It’s the inclusion of the spoken word in Fractus V that sets it firmly in the ‘contemporary’ dance productions camp, as opposed to ‘classical’. That, and the sound effects, so potent and vivid, simply don’t exist in classical dance, where even a hand clap is frowned upon, and the only sound created emanates from the orchestra. Here, the use of a live band on movable sets meant the musicians were very much a part of the on-stage action as the dancers, and one scene even brought the roaming sets of Jersey Boys to mind, with the band positioned centre stage as opposed to their typical stations on the periphery.
There is something for everyone in this wide-ranging production, incorporating a broad scope of dances. But this is far from an episode of BBC Television’s Strictly Come Dancing, in which any number of different styles are presented disparately. There’s a clear, unambiguous story being told – the irony of there being a lack of information overload in a show about information overload is not lost on this production, or on this cultured Sadler’s Wells audience. It is not as if we do not know where to look.
This seems to be the salient point or at least one of them. I thought of two examples that best demonstrate what the show is trying to say, neither of which is directly referenced in the show itself, so there are no spoilers here. The first is a famous quote from the poetry of WH Davies: “A poor life this is full of care / We have no time to stand and stare.” The second is a story, referenced in Stephen Covey’s book 7 Habits of Highly Effective People, about a strong woodcutter who was hired by a timber company. His employer supplied him with an axe, but over time he brought in fewer and fewer amounts of wood. Baffled as to how exerting as much effort as possible each day could lead to increasingly worse results, he was eventually asked how often he sharpened his axe. His response was that he never had time to sharpen his axe, as he was too busy cutting trees. He was advised accordingly.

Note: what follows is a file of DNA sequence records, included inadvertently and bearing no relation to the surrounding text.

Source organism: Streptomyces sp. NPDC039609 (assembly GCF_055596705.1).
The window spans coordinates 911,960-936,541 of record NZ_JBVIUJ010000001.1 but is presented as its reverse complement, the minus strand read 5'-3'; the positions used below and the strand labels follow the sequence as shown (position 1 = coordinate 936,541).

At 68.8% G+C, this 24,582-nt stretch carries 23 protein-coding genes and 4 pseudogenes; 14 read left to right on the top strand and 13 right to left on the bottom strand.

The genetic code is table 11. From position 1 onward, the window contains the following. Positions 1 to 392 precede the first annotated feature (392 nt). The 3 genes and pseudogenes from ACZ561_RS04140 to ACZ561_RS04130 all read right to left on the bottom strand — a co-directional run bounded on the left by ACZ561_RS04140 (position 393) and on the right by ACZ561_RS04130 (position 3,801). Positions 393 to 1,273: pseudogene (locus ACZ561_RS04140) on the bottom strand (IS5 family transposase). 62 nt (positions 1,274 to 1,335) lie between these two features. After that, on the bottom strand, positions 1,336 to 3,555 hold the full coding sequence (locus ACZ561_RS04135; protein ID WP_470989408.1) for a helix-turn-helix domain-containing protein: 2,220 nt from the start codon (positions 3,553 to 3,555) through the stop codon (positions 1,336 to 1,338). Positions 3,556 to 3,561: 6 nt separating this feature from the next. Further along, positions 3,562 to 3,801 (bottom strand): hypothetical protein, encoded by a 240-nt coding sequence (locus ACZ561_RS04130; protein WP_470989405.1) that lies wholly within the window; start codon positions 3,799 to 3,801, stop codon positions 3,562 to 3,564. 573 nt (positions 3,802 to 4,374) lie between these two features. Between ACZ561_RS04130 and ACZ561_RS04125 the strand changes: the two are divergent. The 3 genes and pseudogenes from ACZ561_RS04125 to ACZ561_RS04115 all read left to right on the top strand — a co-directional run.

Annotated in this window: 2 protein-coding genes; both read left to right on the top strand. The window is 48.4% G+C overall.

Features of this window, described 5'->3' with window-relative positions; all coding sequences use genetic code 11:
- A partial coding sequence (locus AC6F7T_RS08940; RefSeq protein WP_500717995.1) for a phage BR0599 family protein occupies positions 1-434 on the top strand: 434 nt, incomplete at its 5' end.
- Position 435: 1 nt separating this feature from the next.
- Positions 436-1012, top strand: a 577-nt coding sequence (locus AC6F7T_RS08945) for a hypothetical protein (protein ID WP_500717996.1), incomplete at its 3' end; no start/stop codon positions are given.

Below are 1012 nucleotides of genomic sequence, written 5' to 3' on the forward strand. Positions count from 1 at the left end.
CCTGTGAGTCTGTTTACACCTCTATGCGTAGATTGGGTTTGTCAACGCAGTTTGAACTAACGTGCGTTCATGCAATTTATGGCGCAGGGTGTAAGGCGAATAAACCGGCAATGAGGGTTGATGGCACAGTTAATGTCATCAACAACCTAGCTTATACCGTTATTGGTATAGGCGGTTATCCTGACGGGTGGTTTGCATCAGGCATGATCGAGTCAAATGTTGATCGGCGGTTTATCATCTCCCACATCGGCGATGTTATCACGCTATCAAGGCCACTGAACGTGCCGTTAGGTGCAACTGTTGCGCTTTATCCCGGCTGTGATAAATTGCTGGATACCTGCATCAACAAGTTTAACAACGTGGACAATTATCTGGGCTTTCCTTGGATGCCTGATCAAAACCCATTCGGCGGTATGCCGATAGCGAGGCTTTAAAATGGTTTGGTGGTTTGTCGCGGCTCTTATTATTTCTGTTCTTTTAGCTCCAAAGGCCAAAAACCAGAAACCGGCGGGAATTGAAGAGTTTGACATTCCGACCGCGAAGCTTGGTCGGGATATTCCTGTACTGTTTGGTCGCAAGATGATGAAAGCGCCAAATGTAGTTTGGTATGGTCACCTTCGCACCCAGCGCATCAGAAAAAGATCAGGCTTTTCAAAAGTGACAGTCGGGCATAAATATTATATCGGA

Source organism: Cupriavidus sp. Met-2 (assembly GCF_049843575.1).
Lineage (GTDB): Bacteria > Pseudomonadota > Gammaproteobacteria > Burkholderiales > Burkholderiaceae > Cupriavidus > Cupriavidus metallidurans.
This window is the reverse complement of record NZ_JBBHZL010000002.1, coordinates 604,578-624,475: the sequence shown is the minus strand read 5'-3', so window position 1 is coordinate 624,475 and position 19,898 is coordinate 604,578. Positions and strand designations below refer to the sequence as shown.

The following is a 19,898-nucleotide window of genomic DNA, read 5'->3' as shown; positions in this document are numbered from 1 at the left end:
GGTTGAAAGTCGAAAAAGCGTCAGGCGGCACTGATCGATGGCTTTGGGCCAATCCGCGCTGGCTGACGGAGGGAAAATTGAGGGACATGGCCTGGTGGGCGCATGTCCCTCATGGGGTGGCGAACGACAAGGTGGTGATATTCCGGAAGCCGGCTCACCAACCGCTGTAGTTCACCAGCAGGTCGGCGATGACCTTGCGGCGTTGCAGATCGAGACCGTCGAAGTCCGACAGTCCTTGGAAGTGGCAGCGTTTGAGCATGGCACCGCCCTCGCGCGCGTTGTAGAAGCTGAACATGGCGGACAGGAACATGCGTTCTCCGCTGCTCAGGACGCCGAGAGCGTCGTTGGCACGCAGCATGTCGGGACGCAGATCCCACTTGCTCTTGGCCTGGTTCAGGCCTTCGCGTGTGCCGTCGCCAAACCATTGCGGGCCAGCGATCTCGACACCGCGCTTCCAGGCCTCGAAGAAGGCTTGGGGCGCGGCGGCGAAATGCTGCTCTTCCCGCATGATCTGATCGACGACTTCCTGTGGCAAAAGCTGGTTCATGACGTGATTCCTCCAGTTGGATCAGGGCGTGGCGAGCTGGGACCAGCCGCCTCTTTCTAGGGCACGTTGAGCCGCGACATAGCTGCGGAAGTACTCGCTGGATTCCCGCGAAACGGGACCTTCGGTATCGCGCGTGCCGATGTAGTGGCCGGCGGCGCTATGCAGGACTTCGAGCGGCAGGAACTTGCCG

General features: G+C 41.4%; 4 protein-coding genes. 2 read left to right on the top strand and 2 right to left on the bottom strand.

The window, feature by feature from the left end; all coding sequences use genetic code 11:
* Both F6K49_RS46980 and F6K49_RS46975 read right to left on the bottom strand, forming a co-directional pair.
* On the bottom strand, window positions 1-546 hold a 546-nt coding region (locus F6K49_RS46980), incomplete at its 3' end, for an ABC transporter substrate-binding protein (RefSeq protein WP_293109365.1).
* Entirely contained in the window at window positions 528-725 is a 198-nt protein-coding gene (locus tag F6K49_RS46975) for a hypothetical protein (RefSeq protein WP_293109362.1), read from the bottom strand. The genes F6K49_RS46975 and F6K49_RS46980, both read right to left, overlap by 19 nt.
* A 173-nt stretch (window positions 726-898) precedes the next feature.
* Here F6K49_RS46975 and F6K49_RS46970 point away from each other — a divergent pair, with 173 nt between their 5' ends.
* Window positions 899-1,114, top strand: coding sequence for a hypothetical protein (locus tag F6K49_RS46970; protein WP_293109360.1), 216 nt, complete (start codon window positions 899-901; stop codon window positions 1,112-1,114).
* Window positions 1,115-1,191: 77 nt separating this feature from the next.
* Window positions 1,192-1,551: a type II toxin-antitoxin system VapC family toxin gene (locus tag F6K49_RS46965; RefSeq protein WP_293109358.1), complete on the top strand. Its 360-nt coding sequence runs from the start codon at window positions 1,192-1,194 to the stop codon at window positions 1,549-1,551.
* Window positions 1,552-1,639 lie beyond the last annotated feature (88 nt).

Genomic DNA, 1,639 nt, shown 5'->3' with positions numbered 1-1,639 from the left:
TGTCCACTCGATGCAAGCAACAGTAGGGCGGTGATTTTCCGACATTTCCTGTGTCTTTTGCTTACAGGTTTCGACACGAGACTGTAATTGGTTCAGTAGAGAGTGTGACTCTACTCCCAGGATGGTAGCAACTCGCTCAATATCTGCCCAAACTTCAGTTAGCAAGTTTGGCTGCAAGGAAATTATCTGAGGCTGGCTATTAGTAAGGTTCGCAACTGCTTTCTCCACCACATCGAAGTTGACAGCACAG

So the performance itself momentarily stops, pauses and reflects, but never too long so as to run the risk of losing the audience’s attention. I thought the moving of (mostly) triangular blocks around the stage was taking too long and not achieving very much, though the audience is eventually rewarded with a spectacular end to that particular scene. It came across to me, however, as an exorbitant amount of effort for a few seconds of stunning staging. Again, this is exactly what the show asserts. There is no gain without pain, and for something to be well-executed it must first be well-planned.
And, goodness me, is this show well-planned. A mesmerising fight scene was, as far as I can recall, by some margin the longest fight scene I have come across in live performance – and the very best. There were even, paradoxically, moments of hilarity in all the (weapon-free) fighting. Every bodily reaction to every punch and kick was captured perfectly in this superbly choreographed sequence.
Review by Chris Omaweng
Celebrated as one of the most original and ambitious talents working in contemporary dance today, Sadler’s Wells Associate Artist Sidi Larbi Cherkaoui’s latest creation is inspired by the American philosopher Noam Chomsky, and features an all-male cast of dancers and musicians.
Returning to the stage as a performer, Sidi Larbi Cherkaoui explores the production and manipulation of information in contemporary society.
Originally created for the 40th anniversary of Pina Bausch’s Tanztheater Wuppertal, this expanded version of the piece features five dancers with very different styles – circus, Lindy hop, flamenco, hip hop and breakdance – with three musicians performing live.
Rosebery Avenue, London, EC1R
27 & 28 October 2016